Sunday, June 13, 2010

When being excommunicated is a badge of honor

The Catholic Church may have a new scandal to withstand or at the very least a PR nightmare along with the legitimate questioning of their moral authority while still reeling from an institutionalized child sexual molestation scandal playing out in public.

This involves the excommunication of Sister Margaret McBride a top administrator at St.Joseph's Hospital in Phoenix and someone who sits on the hospital's ethics board.

The incident involved a 27 year old woman who was 11 weeks pregnant with her fifth child and who was admitted to the hospital because the pregnancy was causing her severe health problems.

The woman suffered from pulmonary hypertension and she was told by her doctors at the hospital that if she continued the pregnancy her prospects for dying were close to 100% . She was told that the baby would die also.

Sister McBride conferred with the woman and her doctors and, given the fatal prognosis, decided this was an exception to the code of Catholic health care directives which, as everyone knows prohibits abortion under any circumstances for any reason.

Sister McBride decided this was an exception and gave the go ahead and the abortion was performed. It saved woman's life.

But Phoenix Bishop Thomas J. Olmstead, after finding out about the abortion, ordered that Sister McBride, and the patient who had the abortion to save her life, along with every other Catholic involved with the decision and the procedure, be excommunicated.

Sister McBride, who obviously exercised judgement far superior to Bishop Olmstead, has been reassigned to lesser duties and whether she will continue to work at the hospital remains to be seen.

But aside from the stupefying inhumanity of Bishop Olmstead, and his incredible lack of judgment, it seems to be another example of the church heirarchy caring more about itself than the people its supposed to serve, as the church's attempted cover ups of its serial child sexual abuse has showed.,

That both the woman and the child were sure to die meant nothing to Bishop Olmstead. Church rules, and its power meant everything.

This isn't only about religion per se. One assumes Sister McBride knows as much about the Catholic faith as Bishop Olmsted. And probably more when it came to the ethics governing the situation. What it came down to was a difference of opinion that was about the life and death of a woman and exposed one of the church's most fundamental problems -- a patriarchy that has denigrated women since its inception, accused them of being witches and burned them in the middle ages and hung them in Salem Massachusetts, and shuts them out of every decision making process, essentially saying what they think doesnt matter. It took a Sister McBride to save the life of this woman and a Bishop OIlmstead who would have let her die.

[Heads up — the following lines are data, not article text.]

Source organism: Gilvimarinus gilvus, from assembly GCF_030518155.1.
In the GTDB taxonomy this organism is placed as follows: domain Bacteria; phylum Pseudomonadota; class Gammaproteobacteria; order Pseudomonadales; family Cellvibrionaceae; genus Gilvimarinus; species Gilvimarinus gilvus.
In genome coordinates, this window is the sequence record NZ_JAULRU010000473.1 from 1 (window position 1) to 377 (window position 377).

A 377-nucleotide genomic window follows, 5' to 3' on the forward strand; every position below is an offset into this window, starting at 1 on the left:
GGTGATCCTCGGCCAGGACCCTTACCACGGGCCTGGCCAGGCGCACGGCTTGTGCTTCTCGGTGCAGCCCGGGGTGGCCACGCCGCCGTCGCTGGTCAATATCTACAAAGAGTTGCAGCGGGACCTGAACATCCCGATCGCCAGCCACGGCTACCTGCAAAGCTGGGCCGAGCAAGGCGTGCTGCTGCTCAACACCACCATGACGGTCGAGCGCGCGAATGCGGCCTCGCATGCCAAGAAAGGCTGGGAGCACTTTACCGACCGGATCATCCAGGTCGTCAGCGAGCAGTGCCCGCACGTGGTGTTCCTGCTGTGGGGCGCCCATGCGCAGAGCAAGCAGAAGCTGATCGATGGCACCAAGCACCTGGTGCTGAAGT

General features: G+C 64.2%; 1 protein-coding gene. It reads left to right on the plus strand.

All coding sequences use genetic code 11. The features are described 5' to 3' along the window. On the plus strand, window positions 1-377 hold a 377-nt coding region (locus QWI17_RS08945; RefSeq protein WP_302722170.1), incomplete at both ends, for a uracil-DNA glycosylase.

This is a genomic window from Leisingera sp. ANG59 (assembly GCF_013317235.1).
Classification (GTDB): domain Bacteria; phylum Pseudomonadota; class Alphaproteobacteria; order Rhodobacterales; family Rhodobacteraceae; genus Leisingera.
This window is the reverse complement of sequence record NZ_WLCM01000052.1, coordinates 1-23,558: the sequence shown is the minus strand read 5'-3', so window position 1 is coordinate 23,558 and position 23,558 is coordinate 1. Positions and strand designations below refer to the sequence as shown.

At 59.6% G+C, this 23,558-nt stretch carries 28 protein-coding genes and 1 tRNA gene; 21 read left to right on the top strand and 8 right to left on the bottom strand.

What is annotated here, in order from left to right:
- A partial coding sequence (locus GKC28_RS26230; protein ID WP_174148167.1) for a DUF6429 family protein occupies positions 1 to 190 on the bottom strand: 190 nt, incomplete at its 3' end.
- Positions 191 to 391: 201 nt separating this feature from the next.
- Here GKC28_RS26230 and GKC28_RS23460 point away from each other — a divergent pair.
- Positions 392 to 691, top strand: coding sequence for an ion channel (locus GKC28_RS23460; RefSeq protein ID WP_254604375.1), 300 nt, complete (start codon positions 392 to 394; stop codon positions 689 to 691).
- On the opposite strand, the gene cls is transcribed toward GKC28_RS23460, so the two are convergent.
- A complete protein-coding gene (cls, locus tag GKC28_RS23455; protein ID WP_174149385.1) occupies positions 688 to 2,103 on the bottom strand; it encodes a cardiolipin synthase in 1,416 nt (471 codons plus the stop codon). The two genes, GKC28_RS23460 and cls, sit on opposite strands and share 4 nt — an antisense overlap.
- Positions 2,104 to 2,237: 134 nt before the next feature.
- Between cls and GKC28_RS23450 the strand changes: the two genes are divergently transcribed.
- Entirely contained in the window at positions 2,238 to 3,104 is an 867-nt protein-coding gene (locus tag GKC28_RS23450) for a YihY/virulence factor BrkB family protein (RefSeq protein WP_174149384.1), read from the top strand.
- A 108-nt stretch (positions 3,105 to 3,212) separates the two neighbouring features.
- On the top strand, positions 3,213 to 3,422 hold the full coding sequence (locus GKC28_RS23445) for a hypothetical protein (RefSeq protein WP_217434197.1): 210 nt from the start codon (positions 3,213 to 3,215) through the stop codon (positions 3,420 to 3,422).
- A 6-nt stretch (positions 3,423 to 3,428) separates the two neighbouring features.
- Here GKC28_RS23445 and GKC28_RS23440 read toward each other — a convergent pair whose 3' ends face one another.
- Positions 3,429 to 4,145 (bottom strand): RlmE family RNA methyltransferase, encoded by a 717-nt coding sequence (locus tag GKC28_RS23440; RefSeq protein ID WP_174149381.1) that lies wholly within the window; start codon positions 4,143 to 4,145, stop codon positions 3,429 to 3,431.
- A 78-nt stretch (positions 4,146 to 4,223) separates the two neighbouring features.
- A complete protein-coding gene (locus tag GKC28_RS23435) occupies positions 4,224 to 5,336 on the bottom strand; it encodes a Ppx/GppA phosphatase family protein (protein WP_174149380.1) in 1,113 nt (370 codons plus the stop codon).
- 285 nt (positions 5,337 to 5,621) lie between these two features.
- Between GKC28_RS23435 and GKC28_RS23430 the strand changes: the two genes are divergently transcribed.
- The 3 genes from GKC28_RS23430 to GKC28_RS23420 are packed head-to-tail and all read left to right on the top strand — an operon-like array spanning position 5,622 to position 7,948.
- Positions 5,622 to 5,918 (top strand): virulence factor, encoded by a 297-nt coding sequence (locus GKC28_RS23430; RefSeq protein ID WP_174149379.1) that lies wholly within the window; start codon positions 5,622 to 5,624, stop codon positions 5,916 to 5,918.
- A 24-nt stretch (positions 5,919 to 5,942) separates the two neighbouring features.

With more incidents like this along with the constant revelations of the church tacitly accepting child sexual abuse and doing nothing to stop it and with charges of negligence that go all the way to the Vatican, the Church's moral standing seems to be not only collapsing but fraudulent. Which leads one to the conclusion given the church's seemingly conflicting behavior on child sexual abuse versus an abortion which saved a woman's life, that if the church cared as much about a child after it left the womb as it seems to while its still there, they wouldn't have a child sex abuse scandal in the first place.

Sister McBride has every reason to be proud of herself and her decision. And the patient, a mother of 5 who is alive today, has McBride and her doctors to thank. And so do her children. Had it been up to Bishop Thomas J.Olmsted, that woman would be dead today and her five children without a mother. Being excommunicated by someone like that should be and is a badge of honor.

And for members of congress who three months ago rejected the Catholic Conference of Bishops and their attempts at interfering with the wording in the health care bill on abortion this should reenforce that they did the right thing. As did Thomas Jefferson and the Founders when they passed the first amendment whose sole purpose was to permanently erect a wall between the church and any and all functions of the government.

1 comment:

kbrowne said...

Olmsted did not order "that Sister McBride, and the patient who had the abortion to save her life, along with every other Catholic involved with the decision and the procedure, be excommunicated." He simply stated that, according to Catholic teaching and canon law, they were excommunicated automatically, by virtue of having formally cooperated in an abortion. He was not obliged to say that, and many Catholics think he should not have done so, but he did not change the situation. They would still have been excommunicated, according to the Catholic Church, if he had said nothing.

Of course Catholic teaching has changed in the past and may change in the future but Olmsted was simply stating what the present teaching is. He cannot be blamed for that.

You say "One assumes Sister McBride knows as much about the Catholic faith as Bishop Olmsted." Yes, I am sure she does. And when it came to the point she could not act according to the teaching of her Church. Will she now have the courage to leave the Church or fight, while excommunicated, for Church teaching to be changed or will she repent and return to obeying the Church. I am guessing the latter but who knows?